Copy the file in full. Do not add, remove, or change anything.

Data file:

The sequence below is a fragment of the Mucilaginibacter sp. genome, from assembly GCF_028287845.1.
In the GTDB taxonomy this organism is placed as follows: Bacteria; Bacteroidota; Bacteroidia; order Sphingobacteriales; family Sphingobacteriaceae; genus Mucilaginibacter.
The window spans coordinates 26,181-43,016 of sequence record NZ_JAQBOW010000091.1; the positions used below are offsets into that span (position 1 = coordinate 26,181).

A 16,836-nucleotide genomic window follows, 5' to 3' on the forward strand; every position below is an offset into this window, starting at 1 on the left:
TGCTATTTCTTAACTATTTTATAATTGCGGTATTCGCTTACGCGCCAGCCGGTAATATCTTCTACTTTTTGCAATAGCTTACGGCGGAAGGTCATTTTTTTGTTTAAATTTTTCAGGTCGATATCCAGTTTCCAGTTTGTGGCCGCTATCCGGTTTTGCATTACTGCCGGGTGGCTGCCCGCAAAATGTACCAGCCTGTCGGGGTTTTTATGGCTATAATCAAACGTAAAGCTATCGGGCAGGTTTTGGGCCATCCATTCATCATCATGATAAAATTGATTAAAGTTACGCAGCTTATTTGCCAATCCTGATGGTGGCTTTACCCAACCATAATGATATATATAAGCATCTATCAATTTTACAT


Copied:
The sequence below is a fragment of the Mucilaginibacter sp. genome, from assembly GCF_028287845.1.
In the GTDB taxonomy this organism is placed as follows: Bacteria; Bacteroidota; Bacteroidia; order Sphingobacteriales; family Sphingobacteriaceae; genus Mucilaginibacter.
The window spans coordinates 26,181-43,016 of sequence record NZ_JAQBOW010000091.1; the positions used below are offsets into that span (position 1 = coordinate 26,181).

A 16,836-nucleotide genomic window follows, 5' to 3' on the forward strand; every position below is an offset into this window, starting at 1 on the left:
TGCTATTTCTTAACTATTTTATAATTGCGGTATTCGCTTACGCGCCAGCCGGTAATATCTTCTACTTTTTGCAATAGCTTACGGCGGAAGGTCATTTTTTTGTTTAAATTTTTCAGGTCGATATCCAGTTTCCAGTTTGTGGCCGCTATCCGGTTTTGCATTACTGCCGGGTGGCTGCCCGCAAAATGTACCAGCCTGTCGGGGTTTTTATGGCTATAATCAAACGTAAAGCTATCGGGCAGGTTTTGGGCCATCCATTCATCATCATGATAAAATTGATTAAAGTTACGCAGCTTATTTGCCAATCCTGATGGTGGCTTTACCCAACCATAATGATATATATAAGCATCTATCAATTTTACAT